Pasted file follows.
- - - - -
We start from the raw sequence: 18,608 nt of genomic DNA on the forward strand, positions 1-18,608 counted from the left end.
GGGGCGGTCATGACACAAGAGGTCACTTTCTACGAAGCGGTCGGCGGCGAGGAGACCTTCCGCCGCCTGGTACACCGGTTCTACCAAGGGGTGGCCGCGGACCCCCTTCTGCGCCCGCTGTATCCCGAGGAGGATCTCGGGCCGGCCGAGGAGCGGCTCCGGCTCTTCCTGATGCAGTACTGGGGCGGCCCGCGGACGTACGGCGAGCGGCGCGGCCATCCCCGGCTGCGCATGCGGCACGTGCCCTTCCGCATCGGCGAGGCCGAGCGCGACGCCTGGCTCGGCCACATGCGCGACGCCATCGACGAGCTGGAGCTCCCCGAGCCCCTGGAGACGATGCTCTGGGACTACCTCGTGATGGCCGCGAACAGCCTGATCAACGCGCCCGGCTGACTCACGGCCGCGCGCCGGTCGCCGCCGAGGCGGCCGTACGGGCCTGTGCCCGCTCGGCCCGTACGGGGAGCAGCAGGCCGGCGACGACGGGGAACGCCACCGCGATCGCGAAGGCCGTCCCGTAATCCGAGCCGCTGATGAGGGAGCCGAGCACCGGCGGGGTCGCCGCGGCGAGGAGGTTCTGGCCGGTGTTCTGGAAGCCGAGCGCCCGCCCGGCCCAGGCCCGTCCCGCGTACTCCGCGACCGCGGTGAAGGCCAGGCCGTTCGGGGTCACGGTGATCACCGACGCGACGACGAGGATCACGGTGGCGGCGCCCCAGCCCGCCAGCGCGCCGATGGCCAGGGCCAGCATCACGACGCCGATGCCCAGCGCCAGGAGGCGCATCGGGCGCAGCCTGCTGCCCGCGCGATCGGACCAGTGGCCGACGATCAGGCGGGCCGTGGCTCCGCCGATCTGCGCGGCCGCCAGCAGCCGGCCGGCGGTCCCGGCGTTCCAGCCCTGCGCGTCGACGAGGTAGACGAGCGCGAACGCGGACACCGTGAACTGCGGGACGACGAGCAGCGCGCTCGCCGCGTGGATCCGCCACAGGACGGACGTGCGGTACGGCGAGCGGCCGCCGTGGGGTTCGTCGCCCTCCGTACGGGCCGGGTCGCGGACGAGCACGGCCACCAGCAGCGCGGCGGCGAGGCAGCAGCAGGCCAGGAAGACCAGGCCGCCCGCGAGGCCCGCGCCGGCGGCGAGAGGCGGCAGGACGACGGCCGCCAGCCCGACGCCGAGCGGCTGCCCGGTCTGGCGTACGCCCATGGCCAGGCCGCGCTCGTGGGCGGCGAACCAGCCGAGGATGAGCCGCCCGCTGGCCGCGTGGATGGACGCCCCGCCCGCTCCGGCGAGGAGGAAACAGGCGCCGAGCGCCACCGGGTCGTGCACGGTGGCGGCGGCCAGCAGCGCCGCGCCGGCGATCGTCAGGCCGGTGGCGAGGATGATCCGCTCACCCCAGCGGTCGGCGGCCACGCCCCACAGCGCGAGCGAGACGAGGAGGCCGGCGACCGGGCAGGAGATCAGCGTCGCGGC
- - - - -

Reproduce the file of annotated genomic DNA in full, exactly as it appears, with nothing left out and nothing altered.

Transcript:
We start from the raw sequence: 18,608 nt of genomic DNA on the forward strand, positions 1-18,608 counted from the left end.
GGGGCGGTCATGACACAAGAGGTCACTTTCTACGAAGCGGTCGGCGGCGAGGAGACCTTCCGCCGCCTGGTACACCGGTTCTACCAAGGGGTGGCCGCGGACCCCCTTCTGCGCCCGCTGTATCCCGAGGAGGATCTCGGGCCGGCCGAGGAGCGGCTCCGGCTCTTCCTGATGCAGTACTGGGGCGGCCCGCGGACGTACGGCGAGCGGCGCGGCCATCCCCGGCTGCGCATGCGGCACGTGCCCTTCCGCATCGGCGAGGCCGAGCGCGACGCCTGGCTCGGCCACATGCGCGACGCCATCGACGAGCTGGAGCTCCCCGAGCCCCTGGAGACGATGCTCTGGGACTACCTCGTGATGGCCGCGAACAGCCTGATCAACGCGCCCGGCTGACTCACGGCCGCGCGCCGGTCGCCGCCGAGGCGGCCGTACGGGCCTGTGCCCGCTCGGCCCGTACGGGGAGCAGCAGGCCGGCGACGACGGGGAACGCCACCGCGATCGCGAAGGCCGTCCCGTAATCCGAGCCGCTGATGAGGGAGCCGAGCACCGGCGGGGTCGCCGCGGCGAGGAGGTTCTGGCCGGTGTTCTGGAAGCCGAGCGCCCGCCCGGCCCAGGCCCGTCCCGCGTACTCCGCGACCGCGGTGAAGGCCAGGCCGTTCGGGGTCACGGTGATCACCGACGCGACGACGAGGATCACGGTGGCGGCGCCCCAGCCCGCCAGCGCGCCGATGGCCAGGGCCAGCATCACGACGCCGATGCCCAGCGCCAGGAGGCGCATCGGGCGCAGCCTGCTGCCCGCGCGATCGGACCAGTGGCCGACGATCAGGCGGGCCGTGGCTCCGCCGATCTGCGCGGCCGCCAGCAGCCGGCCGGCGGTCCCGGCGTTCCAGCCCTGCGCGTCGACGAGGTAGACGAGCGCGAACGCGGACACCGTGAACTGCGGGACGACGAGCAGCGCGCTCGCCGCGTGGATCCGCCACAGGACGGACGTGCGGTACGGCGAGCGGCCGCCGTGGGGTTCGTCGCCCTCCGTACGGGCCGGGTCGCGGACGAGCACGGCCACCAGCAGCGCGGCGGCGAGGCAGCAGCAGGCCAGGAAGACCAGGCCGCCCGCGAGGCCCGCGCCGGCGGCGAGAGGCGGCAGGACGACGGCCGCCAGCCCGACGCCGAGCGGCTGCCCGGTCTGGCGTACGCCCATGGCCAGGCCGCGCTCGTGGGCGGCGAACCAGCCGAGGATGAGCCGCCCGCTGGCCGCGTGGATGGACGCCCCGCCCGCTCCGGCGAGGAGGAAACAGGCGCCGAGCGCCACCGGGTCGTGCACGGTGGCGGCGGCCAGCAGCGCCGCGCCGGCGATCGTCAGGCCGGTGGCGAGGATGATCCGCTCACCCCAGCGGTCGGCGGCCACGCCCCACAGCGCGAGCGAGACGAGGAGGCCGGCGACCGGGCAGGAGATCAGCGTCGCGGC